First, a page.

You will act ethically and more safely if you, as the researcher observe a group or individual and participate in their activities. In this case you formally make your presence and intentions known to the group being studied and you ask for their permission. This may involve a general announcement that you will be conducting research, or a specific introduction as the researcher when meeting the various people who will form part of the target group for the research.

This approach requires of you to develop sufficient rapport with the participants to gain their support and co-operation. You will need to explain to them why the research is important and how they will benefit from it. The possibility exists that you may become emotionally involved in the activities and challenges of the target group, which might have a negative effect on your ability to interpret information objectively.

The researcher as observer only is, as we already discussed, an etic approach. Here you will distance yourself from the idea of participation but still do your research openly and in agreement with the target group. Such transparent research often involves visiting just one site or a setting that is offered only once. It will probably be necessary to do relatively formal observation. The risk exists that you may fail to adequately appreciate certain informal norms, roles, or relationships and that the group might not trust you and your intentions, which is why the period of observation should not be too long.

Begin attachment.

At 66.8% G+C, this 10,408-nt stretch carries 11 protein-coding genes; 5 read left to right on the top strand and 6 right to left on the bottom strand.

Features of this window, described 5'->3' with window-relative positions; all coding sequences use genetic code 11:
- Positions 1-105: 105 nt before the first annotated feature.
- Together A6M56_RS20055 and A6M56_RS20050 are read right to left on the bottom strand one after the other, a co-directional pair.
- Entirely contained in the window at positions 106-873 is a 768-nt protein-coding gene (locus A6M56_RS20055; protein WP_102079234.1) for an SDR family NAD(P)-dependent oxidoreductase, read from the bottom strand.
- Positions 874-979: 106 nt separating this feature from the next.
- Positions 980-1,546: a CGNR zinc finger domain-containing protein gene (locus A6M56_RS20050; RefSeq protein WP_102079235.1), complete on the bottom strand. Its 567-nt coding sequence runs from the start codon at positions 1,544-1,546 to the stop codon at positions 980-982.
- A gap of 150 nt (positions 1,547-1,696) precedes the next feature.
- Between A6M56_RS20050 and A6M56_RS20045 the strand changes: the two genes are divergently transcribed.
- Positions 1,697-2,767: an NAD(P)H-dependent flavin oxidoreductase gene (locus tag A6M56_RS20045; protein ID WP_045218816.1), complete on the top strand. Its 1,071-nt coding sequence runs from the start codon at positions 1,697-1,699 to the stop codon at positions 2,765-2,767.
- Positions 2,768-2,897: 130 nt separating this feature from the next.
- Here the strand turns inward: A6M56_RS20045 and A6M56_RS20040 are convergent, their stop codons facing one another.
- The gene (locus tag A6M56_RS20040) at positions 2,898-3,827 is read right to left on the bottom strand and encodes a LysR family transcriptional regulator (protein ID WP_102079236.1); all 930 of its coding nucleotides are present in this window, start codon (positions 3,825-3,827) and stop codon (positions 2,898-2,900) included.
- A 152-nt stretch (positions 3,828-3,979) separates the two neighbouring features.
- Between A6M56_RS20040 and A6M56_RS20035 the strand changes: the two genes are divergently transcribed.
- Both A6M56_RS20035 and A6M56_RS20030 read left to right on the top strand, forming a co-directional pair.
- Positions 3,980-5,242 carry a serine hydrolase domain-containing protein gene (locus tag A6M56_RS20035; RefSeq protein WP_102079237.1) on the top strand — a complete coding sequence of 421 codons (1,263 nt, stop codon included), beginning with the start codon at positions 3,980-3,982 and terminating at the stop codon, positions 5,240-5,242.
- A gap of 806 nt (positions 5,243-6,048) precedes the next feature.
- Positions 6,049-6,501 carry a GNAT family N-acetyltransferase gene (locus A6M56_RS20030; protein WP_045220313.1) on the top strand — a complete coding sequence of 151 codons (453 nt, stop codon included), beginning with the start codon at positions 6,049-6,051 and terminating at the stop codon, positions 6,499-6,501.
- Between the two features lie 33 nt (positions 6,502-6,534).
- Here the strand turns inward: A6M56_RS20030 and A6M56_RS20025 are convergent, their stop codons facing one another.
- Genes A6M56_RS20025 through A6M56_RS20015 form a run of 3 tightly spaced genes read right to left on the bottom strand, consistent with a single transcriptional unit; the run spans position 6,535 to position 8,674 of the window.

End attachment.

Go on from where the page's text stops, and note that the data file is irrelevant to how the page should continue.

The complete and unannounced observer tends to be a covert role. In this case, you typically remain in the setting for a short period of time but are a passive observer to the flow of activities and interactions.


Ethnographic analysis:

  1. Analyses events and phenomena in a social context.
  2. Is selective and limited in scope.
  3. Delivers a detailed interpretation of commonplace features of the social world.
  4. Focuses on specific aspects of the target group’s lives.

Key issues of ethnographic analysis are:

  1. How data to analyse is selected.
  2. The context on which the collection and analysis focuses.
  3. Interpretation and description of the findings by focusing on the target group’s orientation.

Observation is often used for the collection of data.

An emic or etic approach can be followed.

An etic approach is often also executed covertly.

Covert collection of data can promote accuracy because the target group for the research will probably behave naturally if they do not know that they are being observed.

A covert approach can be rendered inadvisable because of ethical considerations.

An overt approach requires gaining the trust of the target group for the research.


You probably noticed that it is near impossible to discuss data collection and data analysis separately.

Besides, ethnography is a research method, and ethnographic data collection and analysis are part of the method.

Natural scientists will probably only use it to trace the ontology of scientific concepts or phenomena.

And then the data will be historical in nature.

Enjoy your studies.

Thank you.